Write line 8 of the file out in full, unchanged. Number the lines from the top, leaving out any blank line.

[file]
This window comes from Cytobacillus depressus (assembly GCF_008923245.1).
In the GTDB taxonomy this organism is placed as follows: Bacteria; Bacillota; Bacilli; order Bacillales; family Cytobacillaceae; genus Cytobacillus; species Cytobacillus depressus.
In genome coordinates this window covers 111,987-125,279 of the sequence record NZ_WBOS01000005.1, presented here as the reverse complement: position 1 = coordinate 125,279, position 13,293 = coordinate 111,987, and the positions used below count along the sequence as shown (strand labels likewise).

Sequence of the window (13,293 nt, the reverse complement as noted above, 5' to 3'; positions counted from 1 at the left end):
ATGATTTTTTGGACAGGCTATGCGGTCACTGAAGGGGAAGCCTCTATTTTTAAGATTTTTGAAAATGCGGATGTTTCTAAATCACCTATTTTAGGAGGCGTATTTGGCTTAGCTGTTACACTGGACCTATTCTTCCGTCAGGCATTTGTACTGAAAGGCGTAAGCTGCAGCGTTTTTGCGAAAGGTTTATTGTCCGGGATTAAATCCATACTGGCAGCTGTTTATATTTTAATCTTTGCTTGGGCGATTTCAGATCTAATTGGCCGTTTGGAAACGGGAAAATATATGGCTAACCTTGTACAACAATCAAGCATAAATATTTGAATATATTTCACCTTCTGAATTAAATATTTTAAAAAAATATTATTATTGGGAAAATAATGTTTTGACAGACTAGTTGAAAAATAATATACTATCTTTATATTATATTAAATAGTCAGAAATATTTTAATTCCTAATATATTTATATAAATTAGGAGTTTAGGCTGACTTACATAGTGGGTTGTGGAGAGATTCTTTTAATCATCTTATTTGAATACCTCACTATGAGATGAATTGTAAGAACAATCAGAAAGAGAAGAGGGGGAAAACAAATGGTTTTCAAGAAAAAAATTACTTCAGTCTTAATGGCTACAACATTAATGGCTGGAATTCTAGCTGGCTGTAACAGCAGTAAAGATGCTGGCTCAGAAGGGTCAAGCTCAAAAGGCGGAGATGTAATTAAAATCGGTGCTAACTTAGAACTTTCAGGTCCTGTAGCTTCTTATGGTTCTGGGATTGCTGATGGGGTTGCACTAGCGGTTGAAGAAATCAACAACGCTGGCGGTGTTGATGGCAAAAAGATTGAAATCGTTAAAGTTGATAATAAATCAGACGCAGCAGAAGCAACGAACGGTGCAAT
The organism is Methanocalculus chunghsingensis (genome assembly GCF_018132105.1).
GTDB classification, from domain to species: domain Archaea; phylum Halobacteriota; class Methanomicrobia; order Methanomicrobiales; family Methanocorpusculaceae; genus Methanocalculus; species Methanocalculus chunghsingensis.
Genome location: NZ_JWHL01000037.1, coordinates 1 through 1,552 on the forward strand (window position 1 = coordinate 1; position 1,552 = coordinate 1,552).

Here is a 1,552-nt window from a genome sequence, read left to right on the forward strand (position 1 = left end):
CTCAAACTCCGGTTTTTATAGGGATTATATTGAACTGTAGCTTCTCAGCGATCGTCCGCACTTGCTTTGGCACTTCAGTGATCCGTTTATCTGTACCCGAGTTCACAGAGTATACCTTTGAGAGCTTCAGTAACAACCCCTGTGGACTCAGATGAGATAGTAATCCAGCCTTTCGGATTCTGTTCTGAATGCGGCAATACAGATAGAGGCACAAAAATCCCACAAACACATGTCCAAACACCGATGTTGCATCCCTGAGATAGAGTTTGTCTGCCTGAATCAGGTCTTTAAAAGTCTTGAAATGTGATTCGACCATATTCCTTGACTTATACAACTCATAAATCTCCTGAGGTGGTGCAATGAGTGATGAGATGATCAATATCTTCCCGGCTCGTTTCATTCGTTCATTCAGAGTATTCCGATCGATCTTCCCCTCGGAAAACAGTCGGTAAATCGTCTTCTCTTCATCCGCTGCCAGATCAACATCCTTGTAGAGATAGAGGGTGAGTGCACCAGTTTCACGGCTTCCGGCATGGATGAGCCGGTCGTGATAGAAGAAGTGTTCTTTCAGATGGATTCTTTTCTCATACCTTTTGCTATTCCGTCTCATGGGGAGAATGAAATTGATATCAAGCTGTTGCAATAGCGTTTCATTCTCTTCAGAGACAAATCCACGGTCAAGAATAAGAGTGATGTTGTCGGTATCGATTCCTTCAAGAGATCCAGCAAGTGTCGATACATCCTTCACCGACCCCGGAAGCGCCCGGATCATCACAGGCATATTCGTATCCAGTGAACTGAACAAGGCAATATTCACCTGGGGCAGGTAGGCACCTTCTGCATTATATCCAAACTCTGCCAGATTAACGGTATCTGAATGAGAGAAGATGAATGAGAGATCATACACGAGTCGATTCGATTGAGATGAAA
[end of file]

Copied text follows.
Genome location: NZ_JWHL01000037.1, coordinates 1 through 1,552 on the forward strand (window position 1 = coordinate 1; position 1,552 = coordinate 1,552).